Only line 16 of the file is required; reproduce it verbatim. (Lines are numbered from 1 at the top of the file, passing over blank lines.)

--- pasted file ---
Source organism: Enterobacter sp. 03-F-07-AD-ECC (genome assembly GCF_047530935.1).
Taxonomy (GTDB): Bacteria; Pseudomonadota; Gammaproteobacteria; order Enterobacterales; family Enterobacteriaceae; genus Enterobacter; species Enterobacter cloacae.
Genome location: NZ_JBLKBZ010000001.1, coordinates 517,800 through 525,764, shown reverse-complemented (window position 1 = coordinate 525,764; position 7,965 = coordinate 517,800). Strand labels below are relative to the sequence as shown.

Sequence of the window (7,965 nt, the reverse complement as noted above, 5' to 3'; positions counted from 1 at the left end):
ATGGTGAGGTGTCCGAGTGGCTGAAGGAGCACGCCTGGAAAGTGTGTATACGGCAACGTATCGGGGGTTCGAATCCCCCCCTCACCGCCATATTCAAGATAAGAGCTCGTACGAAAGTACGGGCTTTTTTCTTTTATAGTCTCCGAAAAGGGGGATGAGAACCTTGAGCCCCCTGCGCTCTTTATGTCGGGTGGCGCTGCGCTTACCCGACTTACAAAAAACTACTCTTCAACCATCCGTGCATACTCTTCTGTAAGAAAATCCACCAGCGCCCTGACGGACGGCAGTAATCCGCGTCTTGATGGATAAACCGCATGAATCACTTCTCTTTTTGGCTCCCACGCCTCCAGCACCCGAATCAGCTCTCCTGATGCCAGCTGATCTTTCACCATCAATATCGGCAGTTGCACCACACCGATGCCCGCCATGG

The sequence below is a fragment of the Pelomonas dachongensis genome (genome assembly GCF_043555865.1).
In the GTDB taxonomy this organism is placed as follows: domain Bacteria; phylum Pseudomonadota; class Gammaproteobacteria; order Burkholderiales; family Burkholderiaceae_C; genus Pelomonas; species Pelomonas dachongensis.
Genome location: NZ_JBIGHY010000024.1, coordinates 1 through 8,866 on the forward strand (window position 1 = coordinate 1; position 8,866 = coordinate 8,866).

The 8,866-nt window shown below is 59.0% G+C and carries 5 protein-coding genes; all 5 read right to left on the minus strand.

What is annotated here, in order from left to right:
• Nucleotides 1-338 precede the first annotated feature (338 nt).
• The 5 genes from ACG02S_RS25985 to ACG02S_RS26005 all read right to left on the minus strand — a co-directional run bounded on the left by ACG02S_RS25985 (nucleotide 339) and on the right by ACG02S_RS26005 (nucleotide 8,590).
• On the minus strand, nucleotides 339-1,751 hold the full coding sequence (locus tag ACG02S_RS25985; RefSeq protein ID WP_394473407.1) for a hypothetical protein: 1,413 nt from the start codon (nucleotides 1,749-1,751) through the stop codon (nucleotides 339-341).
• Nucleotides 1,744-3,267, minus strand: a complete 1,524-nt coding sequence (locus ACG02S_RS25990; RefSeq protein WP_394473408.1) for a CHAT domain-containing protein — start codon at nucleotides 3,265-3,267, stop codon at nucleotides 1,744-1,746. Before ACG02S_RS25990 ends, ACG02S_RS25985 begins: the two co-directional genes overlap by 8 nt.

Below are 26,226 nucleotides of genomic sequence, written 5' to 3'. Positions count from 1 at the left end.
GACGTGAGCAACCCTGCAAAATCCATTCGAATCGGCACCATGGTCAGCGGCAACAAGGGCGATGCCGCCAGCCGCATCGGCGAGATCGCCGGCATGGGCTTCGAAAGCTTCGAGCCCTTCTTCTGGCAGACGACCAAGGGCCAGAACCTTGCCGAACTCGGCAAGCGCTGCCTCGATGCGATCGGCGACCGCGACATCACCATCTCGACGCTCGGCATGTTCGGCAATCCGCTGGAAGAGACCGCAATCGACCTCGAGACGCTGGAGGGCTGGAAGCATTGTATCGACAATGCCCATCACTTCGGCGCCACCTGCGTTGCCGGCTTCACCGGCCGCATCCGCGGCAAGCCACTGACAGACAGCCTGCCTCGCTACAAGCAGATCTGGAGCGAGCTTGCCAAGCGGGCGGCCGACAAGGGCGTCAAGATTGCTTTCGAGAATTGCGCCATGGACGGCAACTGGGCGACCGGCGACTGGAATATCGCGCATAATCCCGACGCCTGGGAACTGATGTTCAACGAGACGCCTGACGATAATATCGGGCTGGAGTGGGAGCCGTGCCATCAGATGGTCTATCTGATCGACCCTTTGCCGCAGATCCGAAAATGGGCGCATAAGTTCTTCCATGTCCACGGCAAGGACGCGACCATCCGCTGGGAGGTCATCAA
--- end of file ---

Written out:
GACGTGAGCAACCCTGCAAAATCCATTCGAATCGGCACCATGGTCAGCGGCAACAAGGGCGATGCCGCCAGCCGCATCGGCGAGATCGCCGGCATGGGCTTCGAAAGCTTCGAGCCCTTCTTCTGGCAGACGACCAAGGGCCAGAACCTTGCCGAACTCGGCAAGCGCTGCCTCGATGCGATCGGCGACCGCGACATCACCATCTCGACGCTCGGCATGTTCGGCAATCCGCTGGAAGAGACCGCAATCGACCTCGAGACGCTGGAGGGCTGGAAGCATTGTATCGACAATGCCCATCACTTCGGCGCCACCTGCGTTGCCGGCTTCACCGGCCGCATCCGCGGCAAGCCACTGACAGACAGCCTGCCTCGCTACAAGCAGATCTGGAGCGAGCTTGCCAAGCGGGCGGCCGACAAGGGCGTCAAGATTGCTTTCGAGAATTGCGCCATGGACGGCAACTGGGCGACCGGCGACTGGAATATCGCGCATAATCCCGACGCCTGGGAACTGATGTTCAACGAGACGCCTGACGATAATATCGGGCTGGAGTGGGAGCCGTGCCATCAGATGGTCTATCTGATCGACCCTTTGCCGCAGATCCGAAAATGGGCGCATAAGTTCTTCCATGTCCACGGCAAGGACGCGACCATCCGCTGGGAGGTCATCAA